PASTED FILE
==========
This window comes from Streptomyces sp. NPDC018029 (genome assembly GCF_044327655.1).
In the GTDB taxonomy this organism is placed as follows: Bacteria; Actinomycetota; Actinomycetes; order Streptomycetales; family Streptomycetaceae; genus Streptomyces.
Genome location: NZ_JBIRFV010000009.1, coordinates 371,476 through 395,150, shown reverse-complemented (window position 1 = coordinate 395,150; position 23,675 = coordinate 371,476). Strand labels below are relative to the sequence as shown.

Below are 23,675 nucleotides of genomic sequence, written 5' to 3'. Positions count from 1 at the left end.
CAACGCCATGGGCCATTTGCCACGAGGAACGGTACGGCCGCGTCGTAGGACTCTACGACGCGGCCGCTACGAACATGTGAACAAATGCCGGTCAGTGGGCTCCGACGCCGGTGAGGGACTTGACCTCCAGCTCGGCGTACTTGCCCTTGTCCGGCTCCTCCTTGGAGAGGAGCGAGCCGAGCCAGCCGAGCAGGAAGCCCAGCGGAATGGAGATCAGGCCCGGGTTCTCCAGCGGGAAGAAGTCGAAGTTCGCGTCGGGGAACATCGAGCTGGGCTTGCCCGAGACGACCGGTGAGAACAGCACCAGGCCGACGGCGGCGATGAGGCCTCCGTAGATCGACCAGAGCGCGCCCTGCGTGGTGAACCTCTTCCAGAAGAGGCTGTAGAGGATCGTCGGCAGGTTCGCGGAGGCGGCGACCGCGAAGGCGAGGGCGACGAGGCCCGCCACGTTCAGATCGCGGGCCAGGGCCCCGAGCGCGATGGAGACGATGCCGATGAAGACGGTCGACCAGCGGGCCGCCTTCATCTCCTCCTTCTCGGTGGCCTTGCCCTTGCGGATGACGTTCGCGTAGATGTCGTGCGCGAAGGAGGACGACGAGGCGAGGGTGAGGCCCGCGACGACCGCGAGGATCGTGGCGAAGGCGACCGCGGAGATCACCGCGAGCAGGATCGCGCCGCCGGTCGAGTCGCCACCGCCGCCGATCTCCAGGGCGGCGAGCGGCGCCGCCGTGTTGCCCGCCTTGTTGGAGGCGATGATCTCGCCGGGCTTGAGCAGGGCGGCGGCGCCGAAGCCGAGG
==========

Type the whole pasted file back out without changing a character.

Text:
This window comes from Streptomyces sp. NPDC018029 (genome assembly GCF_044327655.1).
In the GTDB taxonomy this organism is placed as follows: Bacteria; Actinomycetota; Actinomycetes; order Streptomycetales; family Streptomycetaceae; genus Streptomyces.
Genome location: NZ_JBIRFV010000009.1, coordinates 371,476 through 395,150, shown reverse-complemented (window position 1 = coordinate 395,150; position 23,675 = coordinate 371,476). Strand labels below are relative to the sequence as shown.

Below are 23,675 nucleotides of genomic sequence, written 5' to 3'. Positions count from 1 at the left end.
CAACGCCATGGGCCATTTGCCACGAGGAACGGTACGGCCGCGTCGTAGGACTCTACGACGCGGCCGCTACGAACATGTGAACAAATGCCGGTCAGTGGGCTCCGACGCCGGTGAGGGACTTGACCTCCAGCTCGGCGTACTTGCCCTTGTCCGGCTCCTCCTTGGAGAGGAGCGAGCCGAGCCAGCCGAGCAGGAAGCCCAGCGGAATGGAGATCAGGCCCGGGTTCTCCAGCGGGAAGAAGTCGAAGTTCGCGTCGGGGAACATCGAGCTGGGCTTGCCCGAGACGACCGGTGAGAACAGCACCAGGCCGACGGCGGCGATGAGGCCTCCGTAGATCGACCAGAGCGCGCCCTGCGTGGTGAACCTCTTCCAGAAGAGGCTGTAGAGGATCGTCGGCAGGTTCGCGGAGGCGGCGACCGCGAAGGCGAGGGCGACGAGGCCCGCCACGTTCAGATCGCGGGCCAGGGCCCCGAGCGCGATGGAGACGATGCCGATGAAGACGGTCGACCAGCGGGCCGCCTTCATCTCCTCCTTCTCGGTGGCCTTGCCCTTGCGGATGACGTTCGCGTAGATGTCGTGCGCGAAGGAGGACGACGAGGCGAGGGTGAGGCCCGCGACGACCGCGAGGATCGTGGCGAAGGCGACCGCGGAGATCACCGCGAGCAGGATCGCGCCGCCGGTCGAGTCGCCACCGCCGCCGATCTCCAGGGCGGCGAGCGGCGCCGCCGTGTTGCCCGCCTTGTTGGAGGCGATGATCTCGCCGGGCTTGAGCAGGGCGGCGGCGCCGAAGCCGAGG